Playground misbehaviour and classroom disobedience rated high on the list of offences for which the teacher produced the strap. The victims held out their hands, some trembling with fear. Temptation to pull your hand away as the strap came down resulted in extra whacks.

I usually received the strap for more minor offences, such as talking too much and spelling mistakes. That’s right, for getting my spelling words wrong in the weekly test. I was a good speller, but if I made  careless spelling mistake I received the same punishment as the others.  I didn’t think this fair at all. Tears filled my eyes, even before I felt the impact of the piece of leather.

Another form of punishment that wouldn’t be tolerated in classrooms today involved a piece of flying chalk. If the teacher held a piece of chalk when someone started talking, look out. The chalk flew through the air with such accuracy it landed on the desk beside you. I think we all in admired his skill of landing the chalk just where he wanted it.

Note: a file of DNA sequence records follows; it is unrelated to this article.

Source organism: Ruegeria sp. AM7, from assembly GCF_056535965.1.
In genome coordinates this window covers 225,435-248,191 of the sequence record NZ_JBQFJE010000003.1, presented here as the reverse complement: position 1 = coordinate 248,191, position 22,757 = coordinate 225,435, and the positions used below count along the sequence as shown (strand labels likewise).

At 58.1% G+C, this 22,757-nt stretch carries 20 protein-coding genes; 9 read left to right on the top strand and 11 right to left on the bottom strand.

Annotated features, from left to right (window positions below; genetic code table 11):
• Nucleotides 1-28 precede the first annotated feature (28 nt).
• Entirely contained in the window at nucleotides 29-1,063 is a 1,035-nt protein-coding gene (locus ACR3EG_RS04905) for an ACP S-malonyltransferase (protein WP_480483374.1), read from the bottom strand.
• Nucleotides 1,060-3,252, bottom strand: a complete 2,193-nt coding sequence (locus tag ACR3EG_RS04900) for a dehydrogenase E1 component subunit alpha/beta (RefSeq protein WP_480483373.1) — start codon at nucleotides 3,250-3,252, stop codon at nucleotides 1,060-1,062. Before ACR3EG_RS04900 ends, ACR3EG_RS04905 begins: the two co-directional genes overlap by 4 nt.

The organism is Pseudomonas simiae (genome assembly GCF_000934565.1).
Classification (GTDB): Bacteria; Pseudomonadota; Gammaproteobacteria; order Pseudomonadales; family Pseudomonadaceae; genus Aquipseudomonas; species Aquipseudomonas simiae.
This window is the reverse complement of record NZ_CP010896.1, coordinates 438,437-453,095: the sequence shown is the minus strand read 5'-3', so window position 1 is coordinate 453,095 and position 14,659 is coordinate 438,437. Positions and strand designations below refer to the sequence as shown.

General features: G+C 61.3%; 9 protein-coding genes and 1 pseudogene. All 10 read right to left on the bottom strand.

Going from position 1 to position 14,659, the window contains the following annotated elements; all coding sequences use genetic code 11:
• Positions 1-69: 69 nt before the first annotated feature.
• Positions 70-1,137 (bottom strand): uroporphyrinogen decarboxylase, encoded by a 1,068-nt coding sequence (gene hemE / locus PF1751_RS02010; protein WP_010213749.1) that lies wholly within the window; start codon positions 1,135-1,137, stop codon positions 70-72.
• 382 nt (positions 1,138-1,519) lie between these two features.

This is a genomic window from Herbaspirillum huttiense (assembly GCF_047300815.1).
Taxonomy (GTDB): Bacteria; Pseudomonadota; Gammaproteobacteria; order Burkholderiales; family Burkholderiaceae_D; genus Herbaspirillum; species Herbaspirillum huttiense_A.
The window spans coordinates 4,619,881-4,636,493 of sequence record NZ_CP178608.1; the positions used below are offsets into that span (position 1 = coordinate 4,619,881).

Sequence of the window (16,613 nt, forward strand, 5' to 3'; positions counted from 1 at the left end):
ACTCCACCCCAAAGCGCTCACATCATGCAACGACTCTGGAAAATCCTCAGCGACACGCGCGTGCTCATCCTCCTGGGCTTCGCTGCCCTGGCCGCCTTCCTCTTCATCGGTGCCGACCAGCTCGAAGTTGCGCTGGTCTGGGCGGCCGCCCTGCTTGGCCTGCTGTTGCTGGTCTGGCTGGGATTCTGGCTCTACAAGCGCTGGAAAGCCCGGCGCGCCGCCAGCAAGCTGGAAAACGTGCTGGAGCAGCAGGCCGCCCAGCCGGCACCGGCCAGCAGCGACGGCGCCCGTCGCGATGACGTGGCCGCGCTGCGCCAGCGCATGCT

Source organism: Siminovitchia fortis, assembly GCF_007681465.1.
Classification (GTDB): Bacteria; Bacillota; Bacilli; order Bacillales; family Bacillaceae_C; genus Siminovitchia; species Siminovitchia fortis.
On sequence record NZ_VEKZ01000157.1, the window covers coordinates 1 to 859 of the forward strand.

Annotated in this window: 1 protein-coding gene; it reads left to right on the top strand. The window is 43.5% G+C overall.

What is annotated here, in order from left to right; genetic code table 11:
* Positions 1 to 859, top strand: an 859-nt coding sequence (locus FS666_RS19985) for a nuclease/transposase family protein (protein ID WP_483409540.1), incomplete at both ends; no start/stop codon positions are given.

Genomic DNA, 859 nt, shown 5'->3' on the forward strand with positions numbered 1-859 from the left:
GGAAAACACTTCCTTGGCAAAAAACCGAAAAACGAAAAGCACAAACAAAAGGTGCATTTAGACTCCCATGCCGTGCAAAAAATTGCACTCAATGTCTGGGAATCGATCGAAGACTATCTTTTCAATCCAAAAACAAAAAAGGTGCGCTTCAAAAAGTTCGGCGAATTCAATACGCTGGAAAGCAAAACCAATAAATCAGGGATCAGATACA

A more preferred punishment involved writing lines while others were outside playing, especially during the colder winter months. My teacher liked variety in his choice of punishment though, so it wasn’t worth misbehaving, hoping to be given lines to write, when he could quite easily choose to strap you instead.

My recently published school memoir, ‘West End the Best End – School Memories from the 1950s’ includes discipline and punishment as some of the anecdotal stories of my memories of my school life. Times have changed and former practices are no longer acceptable. At the time, however, none of us questioned the right of our teacher to inflict physical punishment on us. Getting strapped was a part of school life in 1950s New Zealand.

What memories do you have of school punishment in other parts of the world?